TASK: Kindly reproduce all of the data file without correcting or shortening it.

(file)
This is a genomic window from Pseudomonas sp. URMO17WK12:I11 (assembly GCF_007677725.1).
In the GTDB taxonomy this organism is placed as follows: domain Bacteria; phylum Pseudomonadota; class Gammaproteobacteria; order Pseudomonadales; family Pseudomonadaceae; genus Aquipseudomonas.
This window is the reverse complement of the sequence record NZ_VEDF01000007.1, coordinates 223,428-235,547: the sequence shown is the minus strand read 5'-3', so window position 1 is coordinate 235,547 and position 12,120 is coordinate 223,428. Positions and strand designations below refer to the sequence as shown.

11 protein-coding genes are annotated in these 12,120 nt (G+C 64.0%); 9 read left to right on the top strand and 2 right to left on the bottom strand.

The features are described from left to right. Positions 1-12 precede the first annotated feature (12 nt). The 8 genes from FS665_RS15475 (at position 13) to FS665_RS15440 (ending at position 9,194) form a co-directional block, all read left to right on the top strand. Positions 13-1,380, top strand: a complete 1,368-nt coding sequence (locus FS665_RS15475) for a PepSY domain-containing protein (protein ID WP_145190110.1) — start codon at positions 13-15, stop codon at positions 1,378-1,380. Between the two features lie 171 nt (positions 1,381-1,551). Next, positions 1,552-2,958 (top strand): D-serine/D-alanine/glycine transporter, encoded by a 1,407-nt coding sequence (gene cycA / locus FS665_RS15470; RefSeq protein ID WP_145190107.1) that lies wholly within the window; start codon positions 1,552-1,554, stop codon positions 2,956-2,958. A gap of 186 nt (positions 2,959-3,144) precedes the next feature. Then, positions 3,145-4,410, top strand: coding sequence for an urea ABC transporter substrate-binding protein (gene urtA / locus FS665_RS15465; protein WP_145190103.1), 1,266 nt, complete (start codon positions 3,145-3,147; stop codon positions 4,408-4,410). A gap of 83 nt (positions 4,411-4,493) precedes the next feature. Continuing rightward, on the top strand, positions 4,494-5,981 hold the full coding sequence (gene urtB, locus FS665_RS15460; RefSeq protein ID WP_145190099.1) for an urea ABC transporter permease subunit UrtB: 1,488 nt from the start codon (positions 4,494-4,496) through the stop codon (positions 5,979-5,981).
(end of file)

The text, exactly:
This is a genomic window from Pseudomonas sp. URMO17WK12:I11 (assembly GCF_007677725.1).
In the GTDB taxonomy this organism is placed as follows: domain Bacteria; phylum Pseudomonadota; class Gammaproteobacteria; order Pseudomonadales; family Pseudomonadaceae; genus Aquipseudomonas.
This window is the reverse complement of the sequence record NZ_VEDF01000007.1, coordinates 223,428-235,547: the sequence shown is the minus strand read 5'-3', so window position 1 is coordinate 235,547 and position 12,120 is coordinate 223,428. Positions and strand designations below refer to the sequence as shown.

11 protein-coding genes are annotated in these 12,120 nt (G+C 64.0%); 9 read left to right on the top strand and 2 right to left on the bottom strand.

The features are described from left to right. Positions 1-12 precede the first annotated feature (12 nt). The 8 genes from FS665_RS15475 (at position 13) to FS665_RS15440 (ending at position 9,194) form a co-directional block, all read left to right on the top strand. Positions 13-1,380, top strand: a complete 1,368-nt coding sequence (locus FS665_RS15475) for a PepSY domain-containing protein (protein ID WP_145190110.1) — start codon at positions 13-15, stop codon at positions 1,378-1,380. Between the two features lie 171 nt (positions 1,381-1,551). Next, positions 1,552-2,958 (top strand): D-serine/D-alanine/glycine transporter, encoded by a 1,407-nt coding sequence (gene cycA / locus FS665_RS15470; RefSeq protein ID WP_145190107.1) that lies wholly within the window; start codon positions 1,552-1,554, stop codon positions 2,956-2,958. A gap of 186 nt (positions 2,959-3,144) precedes the next feature. Then, positions 3,145-4,410, top strand: coding sequence for an urea ABC transporter substrate-binding protein (gene urtA / locus FS665_RS15465; protein WP_145190103.1), 1,266 nt, complete (start codon positions 3,145-3,147; stop codon positions 4,408-4,410). A gap of 83 nt (positions 4,411-4,493) precedes the next feature. Continuing rightward, on the top strand, positions 4,494-5,981 hold the full coding sequence (gene urtB, locus FS665_RS15460; RefSeq protein ID WP_145190099.1) for an urea ABC transporter permease subunit UrtB: 1,488 nt from the start codon (positions 4,494-4,496) through the stop codon (positions 5,979-5,981).